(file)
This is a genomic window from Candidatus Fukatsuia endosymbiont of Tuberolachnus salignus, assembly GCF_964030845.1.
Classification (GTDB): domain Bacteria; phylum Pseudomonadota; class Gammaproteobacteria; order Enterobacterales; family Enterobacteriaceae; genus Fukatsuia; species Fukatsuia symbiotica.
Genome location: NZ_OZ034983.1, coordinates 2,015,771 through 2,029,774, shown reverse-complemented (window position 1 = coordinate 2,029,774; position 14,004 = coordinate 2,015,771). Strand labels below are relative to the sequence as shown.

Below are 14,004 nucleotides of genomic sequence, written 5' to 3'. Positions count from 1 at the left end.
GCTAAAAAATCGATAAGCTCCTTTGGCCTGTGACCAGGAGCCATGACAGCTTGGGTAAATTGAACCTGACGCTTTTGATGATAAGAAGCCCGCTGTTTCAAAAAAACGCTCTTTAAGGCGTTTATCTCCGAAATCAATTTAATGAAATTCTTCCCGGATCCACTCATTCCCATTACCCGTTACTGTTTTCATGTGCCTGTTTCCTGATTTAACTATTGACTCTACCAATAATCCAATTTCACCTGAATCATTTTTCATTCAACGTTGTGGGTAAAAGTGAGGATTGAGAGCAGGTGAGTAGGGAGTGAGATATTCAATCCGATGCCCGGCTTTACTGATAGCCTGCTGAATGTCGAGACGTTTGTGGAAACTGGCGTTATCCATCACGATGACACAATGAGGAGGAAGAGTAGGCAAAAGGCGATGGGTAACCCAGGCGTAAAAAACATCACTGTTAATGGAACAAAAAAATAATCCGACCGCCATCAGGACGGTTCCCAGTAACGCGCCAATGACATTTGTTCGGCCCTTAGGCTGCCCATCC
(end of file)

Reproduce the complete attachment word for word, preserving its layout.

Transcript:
This is a genomic window from Candidatus Fukatsuia endosymbiont of Tuberolachnus salignus, assembly GCF_964030845.1.
Classification (GTDB): domain Bacteria; phylum Pseudomonadota; class Gammaproteobacteria; order Enterobacterales; family Enterobacteriaceae; genus Fukatsuia; species Fukatsuia symbiotica.
Genome location: NZ_OZ034983.1, coordinates 2,015,771 through 2,029,774, shown reverse-complemented (window position 1 = coordinate 2,029,774; position 14,004 = coordinate 2,015,771). Strand labels below are relative to the sequence as shown.

Below are 14,004 nucleotides of genomic sequence, written 5' to 3'. Positions count from 1 at the left end.
GCTAAAAAATCGATAAGCTCCTTTGGCCTGTGACCAGGAGCCATGACAGCTTGGGTAAATTGAACCTGACGCTTTTGATGATAAGAAGCCCGCTGTTTCAAAAAAACGCTCTTTAAGGCGTTTATCTCCGAAATCAATTTAATGAAATTCTTCCCGGATCCACTCATTCCCATTACCCGTTACTGTTTTCATGTGCCTGTTTCCTGATTTAACTATTGACTCTACCAATAATCCAATTTCACCTGAATCATTTTTCATTCAACGTTGTGGGTAAAAGTGAGGATTGAGAGCAGGTGAGTAGGGAGTGAGATATTCAATCCGATGCCCGGCTTTACTGATAGCCTGCTGAATGTCGAGACGTTTGTGGAAACTGGCGTTATCCATCACGATGACACAATGAGGAGGAAGAGTAGGCAAAAGGCGATGGGTAACCCAGGCGTAAAAAACATCACTGTTAATGGAACAAAAAAATAATCCGACCGCCATCAGGACGGTTCCCAGTAACGCGCCAATGACATTTGTTCGGCCCTTAGGCTGCCCATCC